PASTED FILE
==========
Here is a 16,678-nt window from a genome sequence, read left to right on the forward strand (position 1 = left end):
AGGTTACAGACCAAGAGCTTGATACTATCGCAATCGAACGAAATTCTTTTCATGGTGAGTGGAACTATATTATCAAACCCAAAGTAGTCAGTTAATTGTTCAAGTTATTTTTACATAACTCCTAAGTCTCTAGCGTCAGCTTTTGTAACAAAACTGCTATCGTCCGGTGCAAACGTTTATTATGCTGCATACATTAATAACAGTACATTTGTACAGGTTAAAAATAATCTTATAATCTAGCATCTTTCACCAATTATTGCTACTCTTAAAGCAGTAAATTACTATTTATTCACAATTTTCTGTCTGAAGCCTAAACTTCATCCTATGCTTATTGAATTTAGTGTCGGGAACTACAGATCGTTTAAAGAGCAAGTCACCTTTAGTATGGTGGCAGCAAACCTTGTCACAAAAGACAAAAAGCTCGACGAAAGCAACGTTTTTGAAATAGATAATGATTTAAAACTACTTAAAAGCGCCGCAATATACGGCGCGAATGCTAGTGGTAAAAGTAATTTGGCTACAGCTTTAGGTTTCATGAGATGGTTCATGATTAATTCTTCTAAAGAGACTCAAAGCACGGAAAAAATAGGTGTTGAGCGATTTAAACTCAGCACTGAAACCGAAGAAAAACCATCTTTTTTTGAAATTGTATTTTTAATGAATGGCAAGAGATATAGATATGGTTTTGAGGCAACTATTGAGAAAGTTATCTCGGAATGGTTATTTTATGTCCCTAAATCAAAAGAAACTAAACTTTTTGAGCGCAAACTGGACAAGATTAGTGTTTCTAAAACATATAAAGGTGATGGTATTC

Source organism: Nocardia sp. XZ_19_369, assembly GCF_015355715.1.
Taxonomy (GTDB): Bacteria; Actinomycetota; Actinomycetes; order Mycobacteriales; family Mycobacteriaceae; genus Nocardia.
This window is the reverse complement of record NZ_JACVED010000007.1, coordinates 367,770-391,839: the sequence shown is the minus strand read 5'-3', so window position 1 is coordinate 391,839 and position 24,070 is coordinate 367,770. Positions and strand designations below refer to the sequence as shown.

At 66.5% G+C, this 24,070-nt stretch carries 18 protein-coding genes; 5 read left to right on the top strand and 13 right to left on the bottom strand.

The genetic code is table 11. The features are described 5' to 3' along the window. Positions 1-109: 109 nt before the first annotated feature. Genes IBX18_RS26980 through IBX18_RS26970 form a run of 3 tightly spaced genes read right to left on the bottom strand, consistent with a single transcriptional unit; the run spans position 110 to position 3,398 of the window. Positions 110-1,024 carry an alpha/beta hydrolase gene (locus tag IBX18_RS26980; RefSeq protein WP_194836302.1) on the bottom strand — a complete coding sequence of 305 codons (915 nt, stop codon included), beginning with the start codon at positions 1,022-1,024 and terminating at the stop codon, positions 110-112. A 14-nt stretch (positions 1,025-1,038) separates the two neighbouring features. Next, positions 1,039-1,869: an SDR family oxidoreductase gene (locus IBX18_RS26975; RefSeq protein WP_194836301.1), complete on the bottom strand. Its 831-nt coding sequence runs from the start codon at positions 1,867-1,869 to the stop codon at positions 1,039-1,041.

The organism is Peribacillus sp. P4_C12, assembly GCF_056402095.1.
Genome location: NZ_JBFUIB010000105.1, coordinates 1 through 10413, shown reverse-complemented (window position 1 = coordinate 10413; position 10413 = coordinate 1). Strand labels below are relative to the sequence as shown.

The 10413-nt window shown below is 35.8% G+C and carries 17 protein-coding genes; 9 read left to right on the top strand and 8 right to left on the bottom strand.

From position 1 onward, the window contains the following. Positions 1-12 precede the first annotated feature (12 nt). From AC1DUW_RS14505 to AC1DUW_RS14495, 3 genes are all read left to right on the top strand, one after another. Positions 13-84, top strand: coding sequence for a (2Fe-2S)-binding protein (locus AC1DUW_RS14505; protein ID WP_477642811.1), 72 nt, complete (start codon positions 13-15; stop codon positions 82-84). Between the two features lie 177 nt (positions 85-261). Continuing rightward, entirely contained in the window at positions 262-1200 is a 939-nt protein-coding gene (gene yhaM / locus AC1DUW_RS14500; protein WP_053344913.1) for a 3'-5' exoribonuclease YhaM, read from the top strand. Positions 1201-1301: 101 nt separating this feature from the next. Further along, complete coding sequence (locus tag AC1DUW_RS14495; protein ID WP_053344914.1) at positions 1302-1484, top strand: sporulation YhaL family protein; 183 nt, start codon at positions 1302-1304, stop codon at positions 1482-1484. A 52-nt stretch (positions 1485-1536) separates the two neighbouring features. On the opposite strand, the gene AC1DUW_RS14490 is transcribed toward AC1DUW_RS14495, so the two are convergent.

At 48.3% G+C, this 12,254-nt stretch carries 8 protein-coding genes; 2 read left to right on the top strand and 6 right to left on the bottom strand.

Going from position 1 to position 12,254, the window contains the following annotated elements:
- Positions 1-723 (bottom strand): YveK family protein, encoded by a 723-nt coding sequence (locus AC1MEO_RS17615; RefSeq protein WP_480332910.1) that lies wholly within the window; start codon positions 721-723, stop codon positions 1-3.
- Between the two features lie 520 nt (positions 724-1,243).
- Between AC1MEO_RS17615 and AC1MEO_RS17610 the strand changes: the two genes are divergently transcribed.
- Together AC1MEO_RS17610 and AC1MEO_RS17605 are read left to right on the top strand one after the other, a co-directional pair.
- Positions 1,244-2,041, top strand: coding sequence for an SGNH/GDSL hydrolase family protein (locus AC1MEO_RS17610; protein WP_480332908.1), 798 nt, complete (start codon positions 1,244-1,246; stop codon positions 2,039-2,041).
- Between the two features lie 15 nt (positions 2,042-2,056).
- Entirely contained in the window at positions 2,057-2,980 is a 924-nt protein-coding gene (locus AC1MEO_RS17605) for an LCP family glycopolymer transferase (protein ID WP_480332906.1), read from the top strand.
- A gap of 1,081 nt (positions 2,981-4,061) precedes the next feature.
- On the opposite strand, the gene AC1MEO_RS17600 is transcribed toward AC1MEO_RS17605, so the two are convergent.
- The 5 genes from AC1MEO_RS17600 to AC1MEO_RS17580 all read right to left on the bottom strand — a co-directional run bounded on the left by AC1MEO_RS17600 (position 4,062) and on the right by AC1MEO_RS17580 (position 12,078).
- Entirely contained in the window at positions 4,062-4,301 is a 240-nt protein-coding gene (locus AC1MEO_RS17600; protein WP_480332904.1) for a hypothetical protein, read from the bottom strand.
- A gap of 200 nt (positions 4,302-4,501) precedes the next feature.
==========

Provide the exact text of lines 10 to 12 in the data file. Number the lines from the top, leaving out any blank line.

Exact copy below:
The 10413-nt window shown below is 35.8% G+C and carries 17 protein-coding genes; 9 read left to right on the top strand and 8 right to left on the bottom strand.

From position 1 onward, the window contains the following. Positions 1-12 precede the first annotated feature (12 nt). From AC1DUW_RS14505 to AC1DUW_RS14495, 3 genes are all read left to right on the top strand, one after another. Positions 13-84, top strand: coding sequence for a (2Fe-2S)-binding protein (locus AC1DUW_RS14505; protein ID WP_477642811.1), 72 nt, complete (start codon positions 13-15; stop codon positions 82-84). Between the two features lie 177 nt (positions 85-261). Continuing rightward, entirely contained in the window at positions 262-1200 is a 939-nt protein-coding gene (gene yhaM / locus AC1DUW_RS14500; protein WP_053344913.1) for a 3'-5' exoribonuclease YhaM, read from the top strand. Positions 1201-1301: 101 nt separating this feature from the next. Further along, complete coding sequence (locus tag AC1DUW_RS14495; protein ID WP_053344914.1) at positions 1302-1484, top strand: sporulation YhaL family protein; 183 nt, start codon at positions 1302-1304, stop codon at positions 1482-1484. A 52-nt stretch (positions 1485-1536) separates the two neighbouring features. On the opposite strand, the gene AC1DUW_RS14490 is transcribed toward AC1DUW_RS14495, so the two are convergent.

At 48.3% G+C, this 12,254-nt stretch carries 8 protein-coding genes; 2 read left to right on the top strand and 6 right to left on the bottom strand.